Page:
Installation of an 11.5kW Photovoltaic System
Sunny Hill Farms, Oregon
Installation date: February/March 2006
(web page last updated 8/5/06)
The site: 2/10(Fri): 2/16(Thu): 3/08(Wed): (power on)
General Contractor: AES (Electrician: Dell's Electric, Eugene; system design by MRR Richards, Eugene, frame design and manufacture by Direct Water and Power, Albuquerque, NM, frame installed by Dave Allemann and AES, finished work inspected by Washington County, the ETO and PGE)
Start-Day (Monday, 2/6):
Dave dug the post holes - for the foundations of the poles which will support the frame - with an auger
Dave dug the trenches using a ditch witch
required trench depth for cabling is: 18"
|When a property has been landscaped, etc., the shortest route may not always be possible.|
|The trench goes all the way up to the house and will need to be expanded along the house wall, but there was not enough room along the wall to go through with a ditch witch.|
Frame metal (Direct Power and
Water - nice n sturdy) and PVC conduit arrived.
The trench is curved around the picnic area.
cut the poles to length, etc.. (Thursday)
As you can see the sparks were flying.
6 boxes of hardware arrived
|Next to the pole you can the conduit - no cable inside, yet. The ends are closed off to prevent dirt from falling into the conduit. MiniMix delivered the concrete and "AAA Concrete Pumping" (Milwaukee, OR) pumped it to the target spots.|
|Concrete wash out - something you're likely to face, since the concrete pump hose needs to be cleaned out on site after the concrete is pumped. After having pumped all the necessary concrete into the holes dug for the support poles, the hose needs to be washed out. Dave A. reduced the amount of waste concrete by using the wash-out cycle to fill the last post holes with concrete|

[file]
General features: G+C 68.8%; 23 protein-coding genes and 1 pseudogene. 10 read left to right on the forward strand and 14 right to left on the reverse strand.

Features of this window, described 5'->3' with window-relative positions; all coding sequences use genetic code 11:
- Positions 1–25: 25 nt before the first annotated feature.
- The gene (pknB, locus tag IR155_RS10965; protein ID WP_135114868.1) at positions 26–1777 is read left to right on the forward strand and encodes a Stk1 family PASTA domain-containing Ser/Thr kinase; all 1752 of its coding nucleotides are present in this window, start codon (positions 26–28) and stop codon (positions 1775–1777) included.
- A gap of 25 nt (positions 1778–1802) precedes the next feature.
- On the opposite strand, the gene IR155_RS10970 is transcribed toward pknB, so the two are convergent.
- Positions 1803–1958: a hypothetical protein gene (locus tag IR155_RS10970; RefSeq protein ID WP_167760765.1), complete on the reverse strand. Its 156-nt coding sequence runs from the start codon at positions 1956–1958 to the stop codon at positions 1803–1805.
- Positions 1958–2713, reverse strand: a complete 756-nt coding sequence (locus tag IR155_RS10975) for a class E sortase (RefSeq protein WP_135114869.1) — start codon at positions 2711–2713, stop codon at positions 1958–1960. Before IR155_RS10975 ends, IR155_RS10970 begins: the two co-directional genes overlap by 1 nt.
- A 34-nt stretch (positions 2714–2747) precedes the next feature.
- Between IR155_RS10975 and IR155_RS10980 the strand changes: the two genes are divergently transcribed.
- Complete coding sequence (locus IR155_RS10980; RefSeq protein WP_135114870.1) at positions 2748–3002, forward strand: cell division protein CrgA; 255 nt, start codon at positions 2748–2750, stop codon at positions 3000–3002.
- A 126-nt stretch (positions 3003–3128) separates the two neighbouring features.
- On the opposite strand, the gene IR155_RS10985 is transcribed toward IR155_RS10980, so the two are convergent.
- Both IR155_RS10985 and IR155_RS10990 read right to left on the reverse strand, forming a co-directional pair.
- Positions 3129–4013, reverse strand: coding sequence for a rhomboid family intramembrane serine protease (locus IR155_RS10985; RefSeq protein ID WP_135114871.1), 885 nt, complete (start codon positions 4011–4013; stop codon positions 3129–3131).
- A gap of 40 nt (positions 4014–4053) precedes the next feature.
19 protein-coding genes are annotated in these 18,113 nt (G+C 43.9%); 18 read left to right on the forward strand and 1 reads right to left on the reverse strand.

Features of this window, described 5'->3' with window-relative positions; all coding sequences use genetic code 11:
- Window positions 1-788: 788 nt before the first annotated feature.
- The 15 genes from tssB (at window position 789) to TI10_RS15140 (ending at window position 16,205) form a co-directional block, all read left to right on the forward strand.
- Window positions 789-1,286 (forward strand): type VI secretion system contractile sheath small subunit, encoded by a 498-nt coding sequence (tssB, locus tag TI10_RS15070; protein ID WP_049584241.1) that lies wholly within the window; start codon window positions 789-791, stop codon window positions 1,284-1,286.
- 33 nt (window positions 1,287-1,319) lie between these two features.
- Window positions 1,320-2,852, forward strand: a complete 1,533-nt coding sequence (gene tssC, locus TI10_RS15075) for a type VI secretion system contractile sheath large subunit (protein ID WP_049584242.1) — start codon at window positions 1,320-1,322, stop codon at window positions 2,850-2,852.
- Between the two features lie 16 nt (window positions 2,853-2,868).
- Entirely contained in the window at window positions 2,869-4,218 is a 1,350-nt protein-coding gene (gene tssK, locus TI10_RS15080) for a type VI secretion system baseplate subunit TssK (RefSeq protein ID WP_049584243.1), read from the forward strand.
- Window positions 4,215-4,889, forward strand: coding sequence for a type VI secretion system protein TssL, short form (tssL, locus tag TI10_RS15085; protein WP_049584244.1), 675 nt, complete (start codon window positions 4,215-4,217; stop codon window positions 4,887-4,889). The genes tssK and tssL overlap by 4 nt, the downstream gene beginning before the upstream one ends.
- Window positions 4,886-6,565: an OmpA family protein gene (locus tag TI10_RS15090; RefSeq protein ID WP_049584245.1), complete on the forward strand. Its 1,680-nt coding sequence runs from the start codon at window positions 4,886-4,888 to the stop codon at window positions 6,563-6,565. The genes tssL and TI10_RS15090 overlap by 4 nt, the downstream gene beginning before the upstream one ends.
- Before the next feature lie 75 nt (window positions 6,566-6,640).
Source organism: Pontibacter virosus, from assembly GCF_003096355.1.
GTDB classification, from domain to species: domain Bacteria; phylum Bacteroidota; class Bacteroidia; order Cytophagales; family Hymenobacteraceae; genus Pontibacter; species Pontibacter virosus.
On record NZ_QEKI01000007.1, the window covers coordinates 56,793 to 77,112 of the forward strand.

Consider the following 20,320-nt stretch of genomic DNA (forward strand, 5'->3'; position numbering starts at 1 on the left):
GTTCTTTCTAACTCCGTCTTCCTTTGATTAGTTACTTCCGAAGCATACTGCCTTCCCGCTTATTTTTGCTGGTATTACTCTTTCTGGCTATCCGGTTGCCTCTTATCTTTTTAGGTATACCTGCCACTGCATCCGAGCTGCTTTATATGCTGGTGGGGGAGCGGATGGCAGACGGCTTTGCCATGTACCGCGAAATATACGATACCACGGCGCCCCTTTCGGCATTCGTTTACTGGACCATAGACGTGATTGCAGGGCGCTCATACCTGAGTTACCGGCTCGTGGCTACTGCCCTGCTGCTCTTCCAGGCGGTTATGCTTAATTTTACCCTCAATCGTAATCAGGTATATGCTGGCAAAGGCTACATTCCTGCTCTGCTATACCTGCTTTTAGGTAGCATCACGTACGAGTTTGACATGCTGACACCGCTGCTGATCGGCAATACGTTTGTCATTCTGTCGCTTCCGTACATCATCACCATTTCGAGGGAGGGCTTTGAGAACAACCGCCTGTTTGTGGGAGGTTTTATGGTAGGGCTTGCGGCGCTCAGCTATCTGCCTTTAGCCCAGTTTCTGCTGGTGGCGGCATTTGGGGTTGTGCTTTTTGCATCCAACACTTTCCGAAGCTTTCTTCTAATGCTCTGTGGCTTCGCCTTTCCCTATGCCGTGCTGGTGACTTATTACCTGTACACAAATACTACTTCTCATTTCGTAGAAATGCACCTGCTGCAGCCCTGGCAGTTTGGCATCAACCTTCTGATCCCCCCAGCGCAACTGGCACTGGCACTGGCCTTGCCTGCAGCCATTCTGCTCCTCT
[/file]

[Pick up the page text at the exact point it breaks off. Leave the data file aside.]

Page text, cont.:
|One of the employees of the concrete pumping company is cleaning his pump truck. They were considerate in the way they dealt with the concrete wash-out. They made sure the wash-out would not be a problem afterwards (after all it IS concrete). Before this picture was taken, the employee actually had a trough underneath the truck to collect the debris.|
|Delivery of the PV Powered inverter|
|Delivery of the reverse meter and the Fronius inverter|
Smooth the edges The person who installed the frame (see picture) is Dave.
|Prep work on brackets, etc, for the frame and modules
|Additional protection on support poles - this frame has to last 30+ years! :)|
|Reduce the risk of corrosion by using a plastic spray between various metals
(Al and stainless steel, in this case)
(Wow! Dave just thought of everything! Experience does count!)
|Prep work on the Inverters begins: Paul and Mike from Dell's Electric start to mount the support frame for the inverters. They find the studs in the wall, pre-drill for the lag bolts, fill the drill holes with sealant|
|Result:||go from this:to this:|
|Rain or shine - the crew worked diligently, mounting plywood (PT) onto the metal frame (easier to mount devices onto). Mounting two cable channels||Justin unpacks and preps the modules|
|Installing the breaker box . Preparing the protective pipes for the cables between the cable-channels and the inverters/DC disconnects/counter/breaker box.||meanwhile the lower frame gets shape||, .||.. then the upper|
|inverters, DC disconnects, breaker box and counter are all mounted (no cables pulled, yet)||meanwhile the upper frame is done and ...||...the modules are all unpacked and prepped..||...and Justin started mounting them|
|more modules (panels) mounted.
Friday, 2/17 was part of the long weekend, so no work was done on the system, ...
|... but I did receive the Fronius DataLogger card (gets inserted into the inverter - pwr through CAT5 cable connector )|
(page 2)(the installation is shown in 3 phases - one page per phase)